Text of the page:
BadgerNation had a solid week with our prediction of a 35-10 victory over Minnesota. Most of the assumptions were based on David Cobb not playing and not him playing and running well. BadgerNation identified the poor quarterback play from Mitch Leidner and the excellent punting from Minnesota, which would force UW QB’s to patient on long drives. Wisconsin’s scoring drives were all 69 yards or longer.
On to the tilt with Ohio State.
1, Who is Healthier?
This is obvious, but unavoidable. Initially this looked like a big advantage for Wisconsin with Ohio State is down to preseason third-string quarterback Cardale Jones, but there are now a number of questions on the UW side of the ball with tailbacks Melvin Gordon and Corey Clement, safety Michael Caputo and center Dan Voltz all with potential injuries. As last week demonstrated with the Gophers’ Cobb, the true state is unknown. This is a substantial variable for a late season slug fest.
2, Ohio State Against the Run
Surprisingly Ohio State is not a strong defensive team. The Buckeyes have surrendered 35 points to Virginia Tech in a loss and 37, 27 and 28 in victories over Michigan State, Indiana and Michigan, respectively. MSU average 5.2 yards per rushing attempt (and probably should have rushed for more). Indiana gained 285 yards rushing against OSU, averaging 7.8 yards per attempt. There is no doubt that teams can run the ball against OSU, which is ranked 41st in NCAA rushing defense. The question will be how well UW can take advantage of a defense stacked to stop Melvin Gordon and Co.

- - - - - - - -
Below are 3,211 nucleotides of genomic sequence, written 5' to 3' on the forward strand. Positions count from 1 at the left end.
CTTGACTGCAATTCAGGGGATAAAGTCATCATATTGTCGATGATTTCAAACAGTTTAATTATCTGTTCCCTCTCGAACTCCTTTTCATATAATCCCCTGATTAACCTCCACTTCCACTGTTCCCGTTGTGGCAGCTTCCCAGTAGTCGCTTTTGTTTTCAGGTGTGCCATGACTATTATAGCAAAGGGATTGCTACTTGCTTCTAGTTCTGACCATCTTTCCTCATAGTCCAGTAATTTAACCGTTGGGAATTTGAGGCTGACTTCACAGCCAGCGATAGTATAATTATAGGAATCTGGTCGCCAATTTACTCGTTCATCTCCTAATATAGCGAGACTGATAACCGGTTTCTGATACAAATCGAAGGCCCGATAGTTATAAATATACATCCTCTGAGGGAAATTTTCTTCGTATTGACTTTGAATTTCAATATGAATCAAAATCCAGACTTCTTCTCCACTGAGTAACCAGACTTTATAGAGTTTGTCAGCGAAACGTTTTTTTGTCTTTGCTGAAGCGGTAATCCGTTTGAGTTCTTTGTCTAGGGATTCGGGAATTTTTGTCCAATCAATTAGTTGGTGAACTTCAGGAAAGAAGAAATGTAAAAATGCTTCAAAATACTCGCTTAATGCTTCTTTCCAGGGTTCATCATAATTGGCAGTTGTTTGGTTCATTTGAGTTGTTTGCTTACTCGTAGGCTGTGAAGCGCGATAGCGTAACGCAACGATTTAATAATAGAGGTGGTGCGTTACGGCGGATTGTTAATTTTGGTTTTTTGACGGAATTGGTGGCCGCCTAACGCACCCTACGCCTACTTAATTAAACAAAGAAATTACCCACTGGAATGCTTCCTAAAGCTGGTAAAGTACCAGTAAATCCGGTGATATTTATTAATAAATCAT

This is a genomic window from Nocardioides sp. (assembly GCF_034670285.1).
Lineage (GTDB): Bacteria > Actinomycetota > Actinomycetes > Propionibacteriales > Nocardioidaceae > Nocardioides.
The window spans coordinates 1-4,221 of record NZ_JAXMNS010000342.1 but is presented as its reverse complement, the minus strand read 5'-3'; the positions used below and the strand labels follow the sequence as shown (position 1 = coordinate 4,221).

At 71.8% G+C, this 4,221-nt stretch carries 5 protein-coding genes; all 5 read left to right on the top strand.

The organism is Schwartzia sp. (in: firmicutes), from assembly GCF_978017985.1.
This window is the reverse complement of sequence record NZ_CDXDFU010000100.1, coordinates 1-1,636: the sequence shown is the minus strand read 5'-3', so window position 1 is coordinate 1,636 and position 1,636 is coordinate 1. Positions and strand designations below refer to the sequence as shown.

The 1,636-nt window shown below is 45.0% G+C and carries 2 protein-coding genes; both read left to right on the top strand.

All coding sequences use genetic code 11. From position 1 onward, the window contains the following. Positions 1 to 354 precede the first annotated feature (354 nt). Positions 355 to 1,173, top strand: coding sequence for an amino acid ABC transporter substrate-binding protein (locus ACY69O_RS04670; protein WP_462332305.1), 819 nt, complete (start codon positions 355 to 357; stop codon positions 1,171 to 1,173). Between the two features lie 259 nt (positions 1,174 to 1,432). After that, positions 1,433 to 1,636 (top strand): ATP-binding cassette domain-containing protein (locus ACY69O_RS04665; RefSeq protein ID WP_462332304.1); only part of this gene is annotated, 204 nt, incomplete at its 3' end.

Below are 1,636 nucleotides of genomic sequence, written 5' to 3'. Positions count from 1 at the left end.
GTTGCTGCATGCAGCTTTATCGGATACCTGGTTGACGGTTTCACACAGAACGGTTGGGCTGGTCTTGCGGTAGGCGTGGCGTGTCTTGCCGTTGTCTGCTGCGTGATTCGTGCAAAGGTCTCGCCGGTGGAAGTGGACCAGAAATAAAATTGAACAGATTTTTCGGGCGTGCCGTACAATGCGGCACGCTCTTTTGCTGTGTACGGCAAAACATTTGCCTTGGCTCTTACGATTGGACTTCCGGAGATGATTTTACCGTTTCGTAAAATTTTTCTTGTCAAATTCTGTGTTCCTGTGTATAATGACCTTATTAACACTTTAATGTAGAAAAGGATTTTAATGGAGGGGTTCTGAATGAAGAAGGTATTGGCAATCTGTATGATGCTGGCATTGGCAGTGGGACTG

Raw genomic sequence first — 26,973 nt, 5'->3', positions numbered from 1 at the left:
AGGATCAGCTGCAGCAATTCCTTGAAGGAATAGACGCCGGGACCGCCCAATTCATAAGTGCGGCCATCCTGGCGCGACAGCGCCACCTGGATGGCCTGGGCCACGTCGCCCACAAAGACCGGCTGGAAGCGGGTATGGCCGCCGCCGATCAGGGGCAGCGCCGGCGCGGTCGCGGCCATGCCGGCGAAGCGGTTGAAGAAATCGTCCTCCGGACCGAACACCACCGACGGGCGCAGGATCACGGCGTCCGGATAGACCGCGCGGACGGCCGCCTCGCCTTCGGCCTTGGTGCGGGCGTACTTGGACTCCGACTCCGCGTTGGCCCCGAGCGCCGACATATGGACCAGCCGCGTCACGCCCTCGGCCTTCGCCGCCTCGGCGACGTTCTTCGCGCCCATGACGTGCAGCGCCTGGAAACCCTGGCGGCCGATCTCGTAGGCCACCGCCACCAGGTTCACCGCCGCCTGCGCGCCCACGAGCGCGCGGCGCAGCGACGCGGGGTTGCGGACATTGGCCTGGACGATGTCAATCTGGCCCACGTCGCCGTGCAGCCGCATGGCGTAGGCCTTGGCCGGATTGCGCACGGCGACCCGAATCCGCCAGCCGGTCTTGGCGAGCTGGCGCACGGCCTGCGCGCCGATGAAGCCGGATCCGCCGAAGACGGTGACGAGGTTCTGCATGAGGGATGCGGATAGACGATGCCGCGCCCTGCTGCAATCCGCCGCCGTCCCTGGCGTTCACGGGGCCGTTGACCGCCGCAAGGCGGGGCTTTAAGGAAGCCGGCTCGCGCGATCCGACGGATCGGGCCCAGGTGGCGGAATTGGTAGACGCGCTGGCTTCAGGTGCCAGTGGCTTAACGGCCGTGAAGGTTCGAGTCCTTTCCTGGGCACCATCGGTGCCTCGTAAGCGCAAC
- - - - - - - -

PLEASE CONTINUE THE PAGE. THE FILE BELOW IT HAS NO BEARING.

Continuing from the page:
It might be a bit unfair to place this burden strictly on Costigan, but the senior right guard just earned some all-conference honors and my hunch is that Bosa, OSU’s star defensive lineman, will line up over the Badgers’ right side. Bosa is only seventh for the Buckeyes in total tackles (another stat showing how rushing works against OSU) but has 13.5 sacks. If the Badgers are to exploit a stacked defense, then Joel Stave needs to be kept upright. This might be the key matchup of the game.
4, Wild Card One: Cardale Jones
Jones is a drop-back passing quarterback. After subbing for the injured J.T. Barrett at the end of the Michigan game, Jones attempted only three passes. There is little doubt that UW defensive coordinator Dave Aranda will give the unproven QB as many different looks along the line of scrimmage as possible. In Aranda’s scheme that works out to a very large number. Don’t be surprised if a UW defensive back who doesn’t see large amounts of playing time (Leo Musso, Devin Gaulden, etc) gets called on to blitz. Wisconsin is vulnerable to a pinpoint passer. That doesn’t seem to be Jones, though evidence, in either direction, is slight.
5, Wild Card Two: Tanner McEvoy
I don’t expect McEvoy to get more than a dozen snaps, but OSU has been very vulnerable to an option attack this year. Navy gained almost 400 rushing yards running strictly option plays. McEvoy could prove to be an effective runner near midfield when the yards-to-gain are under 10.
Fearless prediction: All of the variables should make for an exciting and, frankly, unpredictable game. The good news for the Badgers is that can rely on the field goal kicker (OSU’s Sean Nuernberger is only 10 for 16 field goal attempts and 5 for 10 beyond 30 yards). Wisconsin wins 35-33in a thriller.